I think I’ve mentioned this before, but Busiek and Perez’s relaunch of Avengers was happening right as I got into reading comics, and my dad was picking it up and letting me read it with him.  Wonder Man’s return is kind of a notable part of that, and I definitely gained an attachment to the character through that.  I remember that there was a comic store near my parents’ house that had this figure in their glass case, for the unthinkable price of, like $25, and I used to stare at it all the time, but never got it.  My dad wound up getting me this one as, I believe, and Easter gift, more than likely in 2000 or so.  His nature as a repaint makes him a little iffy, but ultimately, he does work pretty well.

#2791: Havok

HAVOK

X-MEN (TOY BIZ)

In the Series 3 of Toy Biz’s X-Men line, the original line-up included a Havok figure, who, like US Agent and Adam Warlock later would be, was cut from the line-up due to the slow-roll of scaling back how many figures were in each assortment.  Unlike those two, however, Havok was scrapped before getting to the prototyping stage, so the only thing we saw of him was an illustration of his head alongside the others in the assortment on the card backs for that set.  While Havok would of course make his way into the line proper several years later as part of the Invasion Series, that was after he had changed over to his X-Factor team uniform.  His classic attire would go un-produced for another six years, when it would finally make its way into toy form as an exclusive through ToyFare magazine.  I’ll be looking at that figure today.

THE FIGURE ITSELF

Havok was offered up as an exclusive mail-away figure in ToyFare #16, officially going up for order at the end of 1998, and arriving to collectors in early 1999.  Though clearly designed to accent Toy Biz’s ongoing X-Men line, the only branding on his fairly simple white box was his own name and the ToyFare logo.  Honestly, it was a bit surprising that he got anything at all, as earlier figures had just been in plain white boxes.  The figure stands 5 1/2 inches tall and he has an impressive 16 points of articulation.  Havok is based on the body of the Spider-Man line’s Daredevil, one of Toy Biz’s very best bodies from their 5-inch days, not only on a sculpt front, but especially on an articulation front.  It also was a fairly blank canvas, which made it a decent starting point for Havok.  There are some remnant details for the glove, boot, and belt lines, but given that he’s all black, they’re easy enough to look past.  Havok’s head sculpt is borrowed from Black Bolt, but with the tuning fork on the head removed and replaced with Havok’s usual head gear.  That head gear does have a tendency to come loose if you’re not careful, and the actual head’s eye holes on the mask don’t line up with Havok’s, but it’s generally an okay set-up, and certainly good given the standards for prior exclusives up to this point.  Havok’s paint work is fairly basic, but follows the design well.  It does have to contend with the sculpt not matching with the paint on the head, but it could be worse.  It hits the right notes, and that’s what’s important.  Havok included no accessories, but I’m honestly not sure what he could have gotten.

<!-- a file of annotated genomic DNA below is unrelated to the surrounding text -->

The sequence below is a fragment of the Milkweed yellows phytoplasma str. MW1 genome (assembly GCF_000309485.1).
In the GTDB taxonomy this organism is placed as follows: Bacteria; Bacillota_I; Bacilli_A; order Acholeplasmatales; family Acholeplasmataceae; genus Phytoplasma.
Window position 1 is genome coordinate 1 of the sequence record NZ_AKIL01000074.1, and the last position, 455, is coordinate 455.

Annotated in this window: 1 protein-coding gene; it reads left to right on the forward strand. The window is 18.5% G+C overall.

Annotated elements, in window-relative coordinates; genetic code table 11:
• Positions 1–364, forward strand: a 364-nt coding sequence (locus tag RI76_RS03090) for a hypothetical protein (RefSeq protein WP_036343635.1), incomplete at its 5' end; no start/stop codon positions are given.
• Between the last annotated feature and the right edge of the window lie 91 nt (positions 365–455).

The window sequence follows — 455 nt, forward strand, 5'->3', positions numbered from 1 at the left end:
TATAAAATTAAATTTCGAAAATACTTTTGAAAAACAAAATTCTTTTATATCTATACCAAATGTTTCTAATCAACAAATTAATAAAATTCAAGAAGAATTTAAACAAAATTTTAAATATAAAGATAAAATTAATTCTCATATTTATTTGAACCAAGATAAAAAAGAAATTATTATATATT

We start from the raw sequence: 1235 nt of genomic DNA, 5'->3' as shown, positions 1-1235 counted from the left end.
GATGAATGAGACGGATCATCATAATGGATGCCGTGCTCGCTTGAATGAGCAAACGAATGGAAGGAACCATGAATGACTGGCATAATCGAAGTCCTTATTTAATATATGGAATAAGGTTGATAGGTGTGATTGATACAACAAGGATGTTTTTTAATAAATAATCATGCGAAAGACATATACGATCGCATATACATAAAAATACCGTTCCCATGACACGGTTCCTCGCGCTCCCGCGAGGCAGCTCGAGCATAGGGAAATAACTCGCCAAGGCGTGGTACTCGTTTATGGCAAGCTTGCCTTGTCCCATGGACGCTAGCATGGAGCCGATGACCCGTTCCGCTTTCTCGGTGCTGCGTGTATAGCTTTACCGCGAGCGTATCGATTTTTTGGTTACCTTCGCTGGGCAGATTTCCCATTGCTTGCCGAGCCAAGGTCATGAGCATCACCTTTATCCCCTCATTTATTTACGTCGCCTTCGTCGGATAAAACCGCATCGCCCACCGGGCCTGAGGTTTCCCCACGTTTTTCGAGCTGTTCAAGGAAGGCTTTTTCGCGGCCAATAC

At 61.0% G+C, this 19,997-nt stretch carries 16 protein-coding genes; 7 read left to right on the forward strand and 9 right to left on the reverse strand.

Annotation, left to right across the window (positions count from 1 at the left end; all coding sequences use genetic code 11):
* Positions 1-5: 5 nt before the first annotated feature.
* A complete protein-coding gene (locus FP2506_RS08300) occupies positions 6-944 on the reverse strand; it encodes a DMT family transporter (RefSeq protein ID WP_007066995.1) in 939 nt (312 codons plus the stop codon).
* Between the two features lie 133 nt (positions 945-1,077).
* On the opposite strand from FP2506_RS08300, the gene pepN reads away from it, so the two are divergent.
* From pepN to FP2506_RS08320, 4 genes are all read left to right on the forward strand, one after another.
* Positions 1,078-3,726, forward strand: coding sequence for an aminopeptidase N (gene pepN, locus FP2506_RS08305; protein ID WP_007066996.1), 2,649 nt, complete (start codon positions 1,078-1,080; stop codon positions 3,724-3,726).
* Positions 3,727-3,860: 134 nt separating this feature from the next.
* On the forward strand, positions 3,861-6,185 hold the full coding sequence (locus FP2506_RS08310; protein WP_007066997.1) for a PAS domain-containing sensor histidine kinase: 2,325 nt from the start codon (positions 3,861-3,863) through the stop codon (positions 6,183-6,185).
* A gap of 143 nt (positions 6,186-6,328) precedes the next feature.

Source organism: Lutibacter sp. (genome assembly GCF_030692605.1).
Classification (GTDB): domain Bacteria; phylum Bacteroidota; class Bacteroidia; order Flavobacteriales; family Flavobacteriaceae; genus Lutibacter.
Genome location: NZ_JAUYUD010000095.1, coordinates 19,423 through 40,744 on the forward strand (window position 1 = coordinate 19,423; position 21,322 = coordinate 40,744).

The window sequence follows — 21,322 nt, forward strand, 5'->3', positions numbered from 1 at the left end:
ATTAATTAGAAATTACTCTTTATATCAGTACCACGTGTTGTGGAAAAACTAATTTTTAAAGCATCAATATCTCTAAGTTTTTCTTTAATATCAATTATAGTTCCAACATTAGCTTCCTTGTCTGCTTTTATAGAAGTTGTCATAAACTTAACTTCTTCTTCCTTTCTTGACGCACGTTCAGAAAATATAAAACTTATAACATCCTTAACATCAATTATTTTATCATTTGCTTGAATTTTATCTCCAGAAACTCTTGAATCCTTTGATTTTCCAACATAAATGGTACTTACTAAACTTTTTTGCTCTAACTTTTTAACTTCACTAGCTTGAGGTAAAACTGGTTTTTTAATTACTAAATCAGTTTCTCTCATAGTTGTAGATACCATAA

THE ME HALF OF THE EQUATION

It’s again a Havok figure’s fault for a huge chunk of my collecting.  I know; you’re all terribly surprised.  I already had the main line Havok by this point, but when this guy was announced as an exclusive and I read about it on my main source for toy news, one Raving Toy Maniac, I was all about getting him, which meant buying my first issue of this weird ToyFare thing.  Upon reading this weird ToyFare thing, I was pretty well hooked, and got myself a subscription, which I hung onto until rather close to the end of the magazine’s publication.  It undoubtedly was responsible for me being as up-to-date with toys as I was at the time, and got me buying plenty of things I would have otherwise not even known had existed.  Havok himself is a pretty nice little figure.  Sure, he’s mostly repaint, but he’s a good repaint, and probably one of the stronger 5-inch Marvel exclusives from ToyFare.

#2749: Polaris

POLARIS

X-MEN (TOY BIZ)

“Lorna Dane, a long-time friend to the X-Men, is the mutant known as Polaris! Able to manipulate the forces of magnetism, she has learned to utilize her powers in various ways, such as creating force fields and firing pure bolts of magnetic energy! As a member of the government sanctioned X-Factor Team, Polaris will not hesitate to use her powerful mutant abilities to help the X-Men whenever she is needed!”

“Long-time friend” kind of down plays that whole period in the ’60s when she was an actual member of the team.  Or that period in the ’80s when she was an actual member of the team.  Heck, you can’t even use the “maybe they were trying to keep it in line with the cartoon” excuse, because, there too, she was an actual member of the team.  What I’m getting at here is a simple question: why does this unnamed Toy Biz copy writer have a personal vendetta against Lorna Dane?  Is it because of all the times she’s been brainwashed and crazy?  Because you’re going to have to rule out, like, 90% of the X-Men, if that’s your thing.  I will not stand for this slander libel against Lorna.  It’s unreasonable, I tell you!  I’m so mad, I’m gonna review this action figure.  I know, that’s so out of character for me.  See?  See how mad I am?  It’s your move, person that wrote the packaging text on a figure from 25 years ago for a toy company that’s been defunct for over a decade…

THE FIGURE ITSELF